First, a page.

What's the difference between armed men with police badges who shoot innocent people and armed men without badges who shoot innocent people?
I'll give you a hint: there is none.
College Republicans United's tweet asking for donations for Kyle Rittenhouse, who's been charged with a count of first-degree intentional homicide and two counts of first-degree reckless endangerment, exposes the creeping correlation between supporting the police and supporting murderous mass-shooting "vigilantes."
Rittenhouse then allegedly killed two people and injured another during protests following the shooting of Jacob Blake.
Blake, a Black man, was shot seven times by police in front of his children, yet he miraculously survived this public lynching attempt. Later, Blake was handcuffed to his hospital bed — essentially treated more like a criminal than Rittenhouse, who was thanked and given water by police that same night.
CRU’s Twitter post read “(Rittenhouse) does not deserve to have his entire life destroyed because of the actions of violent anarchists during a lawless riot."
The tweet effectively covers for a man who allegedly robbed the lives of people exercising their First Amendment right to protest and attempts to create sympathy for a cold-blooded murderer. What a testament to their warped neo-Nazi values and another tally to their long list of racist behavior.
"For (CRU) to come out in support of known white supremacists and murder is beyond unacceptable," said Emma Galligan, a junior studying political science and justice studies. She expressed that as a student, she is angry at the University's complacency with the student club.
CRU's comments make an indicative statement; Police and white men have the right to shoot people on sight, especially Black people and those protesting as part of the Black Lives Matter movement. They value the life of a single white man over the lives of his victims, and the countless other victims of police brutality.
"I think that supporting police... is perpetuating white supremacy and systemic racism," Galligan said. "White mass shooters are a direct result of the same system that has created police sanctioned violence."
CRU's statement only clarifies what we should all know by now: All police officers are a Kyle Rittenhouse in their own right.
America's laws disproportionately protect white men or seldom criminalize them in the same way Black, Indigenous and people of color are criminalized. People like Rittenhouse use this to their advantage.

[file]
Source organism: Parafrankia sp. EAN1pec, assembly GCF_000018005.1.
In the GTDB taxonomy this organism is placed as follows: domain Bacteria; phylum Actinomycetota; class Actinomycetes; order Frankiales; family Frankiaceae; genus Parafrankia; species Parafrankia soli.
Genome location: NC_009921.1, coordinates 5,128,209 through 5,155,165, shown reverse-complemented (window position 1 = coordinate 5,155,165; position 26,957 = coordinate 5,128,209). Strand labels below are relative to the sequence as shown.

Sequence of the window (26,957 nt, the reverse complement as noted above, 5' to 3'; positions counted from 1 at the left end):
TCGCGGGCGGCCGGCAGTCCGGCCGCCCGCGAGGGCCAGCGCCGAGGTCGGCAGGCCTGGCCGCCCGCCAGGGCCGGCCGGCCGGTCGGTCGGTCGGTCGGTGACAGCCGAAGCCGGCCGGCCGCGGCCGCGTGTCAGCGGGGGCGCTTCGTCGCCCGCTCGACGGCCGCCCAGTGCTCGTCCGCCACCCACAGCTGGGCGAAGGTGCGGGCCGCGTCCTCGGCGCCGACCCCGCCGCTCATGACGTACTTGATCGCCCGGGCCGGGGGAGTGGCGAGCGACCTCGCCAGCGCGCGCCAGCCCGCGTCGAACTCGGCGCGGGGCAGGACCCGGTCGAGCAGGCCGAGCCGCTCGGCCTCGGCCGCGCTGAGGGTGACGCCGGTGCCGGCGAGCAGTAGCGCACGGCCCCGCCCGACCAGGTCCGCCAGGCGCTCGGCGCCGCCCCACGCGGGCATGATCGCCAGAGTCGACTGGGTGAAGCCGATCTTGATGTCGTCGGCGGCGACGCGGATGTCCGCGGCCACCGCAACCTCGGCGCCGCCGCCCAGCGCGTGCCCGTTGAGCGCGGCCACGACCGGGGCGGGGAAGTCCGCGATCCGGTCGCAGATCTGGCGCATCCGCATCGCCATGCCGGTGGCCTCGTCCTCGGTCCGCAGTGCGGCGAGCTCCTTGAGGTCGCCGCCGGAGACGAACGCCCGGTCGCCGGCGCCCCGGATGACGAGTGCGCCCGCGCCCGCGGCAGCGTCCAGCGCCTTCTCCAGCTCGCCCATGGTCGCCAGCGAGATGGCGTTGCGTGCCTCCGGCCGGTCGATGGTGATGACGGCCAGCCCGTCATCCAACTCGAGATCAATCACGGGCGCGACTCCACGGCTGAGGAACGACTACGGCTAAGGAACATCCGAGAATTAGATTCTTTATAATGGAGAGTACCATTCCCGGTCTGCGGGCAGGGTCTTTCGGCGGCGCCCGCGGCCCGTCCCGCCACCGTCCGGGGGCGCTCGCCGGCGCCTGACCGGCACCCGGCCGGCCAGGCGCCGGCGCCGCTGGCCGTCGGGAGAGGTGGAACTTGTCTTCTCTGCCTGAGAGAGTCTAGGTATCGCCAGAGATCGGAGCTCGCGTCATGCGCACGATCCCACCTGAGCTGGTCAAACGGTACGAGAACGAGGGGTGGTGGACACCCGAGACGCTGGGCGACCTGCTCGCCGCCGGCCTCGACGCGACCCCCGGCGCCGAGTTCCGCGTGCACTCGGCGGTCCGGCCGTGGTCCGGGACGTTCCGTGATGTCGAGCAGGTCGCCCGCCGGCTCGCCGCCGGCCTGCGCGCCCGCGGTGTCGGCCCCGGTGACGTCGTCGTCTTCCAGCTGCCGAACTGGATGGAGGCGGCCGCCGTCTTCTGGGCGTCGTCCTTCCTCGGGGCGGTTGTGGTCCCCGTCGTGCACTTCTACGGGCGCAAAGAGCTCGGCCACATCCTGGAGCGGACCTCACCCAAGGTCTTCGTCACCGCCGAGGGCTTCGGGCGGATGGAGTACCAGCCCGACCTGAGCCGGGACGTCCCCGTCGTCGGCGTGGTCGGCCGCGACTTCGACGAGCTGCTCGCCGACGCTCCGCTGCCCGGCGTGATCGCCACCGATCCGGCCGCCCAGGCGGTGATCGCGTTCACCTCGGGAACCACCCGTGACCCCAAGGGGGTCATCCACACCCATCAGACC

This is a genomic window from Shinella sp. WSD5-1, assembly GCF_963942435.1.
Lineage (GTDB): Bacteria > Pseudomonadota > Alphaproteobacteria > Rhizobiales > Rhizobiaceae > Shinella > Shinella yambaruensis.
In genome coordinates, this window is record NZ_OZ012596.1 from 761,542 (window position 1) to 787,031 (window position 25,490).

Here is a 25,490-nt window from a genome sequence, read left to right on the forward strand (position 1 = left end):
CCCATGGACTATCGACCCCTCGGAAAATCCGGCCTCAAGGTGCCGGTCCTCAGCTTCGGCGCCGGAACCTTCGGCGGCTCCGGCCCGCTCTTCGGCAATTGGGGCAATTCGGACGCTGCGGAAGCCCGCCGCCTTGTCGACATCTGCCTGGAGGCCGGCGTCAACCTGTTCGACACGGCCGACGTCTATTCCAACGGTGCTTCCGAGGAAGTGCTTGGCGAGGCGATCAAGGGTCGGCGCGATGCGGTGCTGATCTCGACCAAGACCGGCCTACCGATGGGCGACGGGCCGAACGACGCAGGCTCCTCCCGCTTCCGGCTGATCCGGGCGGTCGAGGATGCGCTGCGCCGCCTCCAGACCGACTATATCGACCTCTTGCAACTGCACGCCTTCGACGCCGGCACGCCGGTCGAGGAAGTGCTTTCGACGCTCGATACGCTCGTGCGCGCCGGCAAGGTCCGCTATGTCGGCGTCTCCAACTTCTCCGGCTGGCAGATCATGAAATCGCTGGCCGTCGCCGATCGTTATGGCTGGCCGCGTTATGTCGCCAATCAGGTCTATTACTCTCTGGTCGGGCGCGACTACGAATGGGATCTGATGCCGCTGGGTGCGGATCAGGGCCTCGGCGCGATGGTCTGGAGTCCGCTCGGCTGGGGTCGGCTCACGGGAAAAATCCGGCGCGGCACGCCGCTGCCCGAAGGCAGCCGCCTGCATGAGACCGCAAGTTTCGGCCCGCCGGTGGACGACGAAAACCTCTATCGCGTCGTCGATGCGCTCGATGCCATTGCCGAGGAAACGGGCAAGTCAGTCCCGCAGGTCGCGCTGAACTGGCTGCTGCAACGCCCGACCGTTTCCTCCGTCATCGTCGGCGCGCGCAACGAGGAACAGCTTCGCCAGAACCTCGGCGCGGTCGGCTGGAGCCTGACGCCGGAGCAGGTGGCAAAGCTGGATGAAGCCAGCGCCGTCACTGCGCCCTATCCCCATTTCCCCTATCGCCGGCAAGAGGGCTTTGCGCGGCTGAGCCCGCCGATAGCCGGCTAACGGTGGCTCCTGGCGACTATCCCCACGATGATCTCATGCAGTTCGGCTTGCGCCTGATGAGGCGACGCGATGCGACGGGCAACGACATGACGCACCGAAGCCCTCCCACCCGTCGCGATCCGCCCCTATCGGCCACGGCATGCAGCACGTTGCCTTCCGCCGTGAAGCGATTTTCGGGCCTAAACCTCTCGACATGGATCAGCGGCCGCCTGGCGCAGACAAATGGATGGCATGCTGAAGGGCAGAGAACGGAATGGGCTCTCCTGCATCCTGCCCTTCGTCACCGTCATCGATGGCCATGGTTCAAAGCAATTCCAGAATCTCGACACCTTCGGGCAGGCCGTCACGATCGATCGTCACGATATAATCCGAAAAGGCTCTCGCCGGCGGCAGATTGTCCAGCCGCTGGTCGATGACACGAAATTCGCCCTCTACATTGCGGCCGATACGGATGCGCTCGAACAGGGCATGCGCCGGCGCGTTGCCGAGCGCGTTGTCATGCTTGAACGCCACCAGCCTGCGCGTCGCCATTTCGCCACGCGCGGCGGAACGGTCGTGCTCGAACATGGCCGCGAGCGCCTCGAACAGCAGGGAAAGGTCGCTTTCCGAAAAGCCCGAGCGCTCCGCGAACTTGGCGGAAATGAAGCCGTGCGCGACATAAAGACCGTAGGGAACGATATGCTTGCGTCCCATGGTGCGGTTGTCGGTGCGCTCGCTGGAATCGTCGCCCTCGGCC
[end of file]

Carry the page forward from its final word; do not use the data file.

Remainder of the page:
This country's constitution was created by racist, slaveholding white men. Policing came about as a way to uphold racist and classist laws, like with slave-catching patrols and union-busting. The police's authority to uphold unjust laws makes them an unjust institution itself, and what makes this worse is their license to kill.
From Pittsburgh, Christchurch and El Paso, the same image of racist white men barbarically killing people of color all over the country is a phenomenon they learned, not invented, from the police itself.
Long before the rise of racist mass-shooters, their historical counterparts were lynch mobs who would skin Black people alive. This modern violence is more efficient, taking the form of semi-automatic rifles and just one man.
History demonstrates that the police have been the ones to initiate racist violence against people of color. Protests against police violence are only a reaction to the violence perpetrated against the people of this country every day.
Such a systematic issue cannot be fixed with bandages like reform. Highly flawed institutions should be treated like a disease and be eliminated and reforms have consistently failed to address police brutality.
The police institution bred Kyle Rittenhouse, and his actions clearly mimic it. Both are connected to the broader issue of American systemic racism. As such, CRU's love for law enforcement and their subsequent support for Rittenhouse is no coincidence. Both entities should be vehemently opposed.
Editor’s note: The opinions presented in this column are the author’s and do not imply any endorsement from The State Press or its editors.
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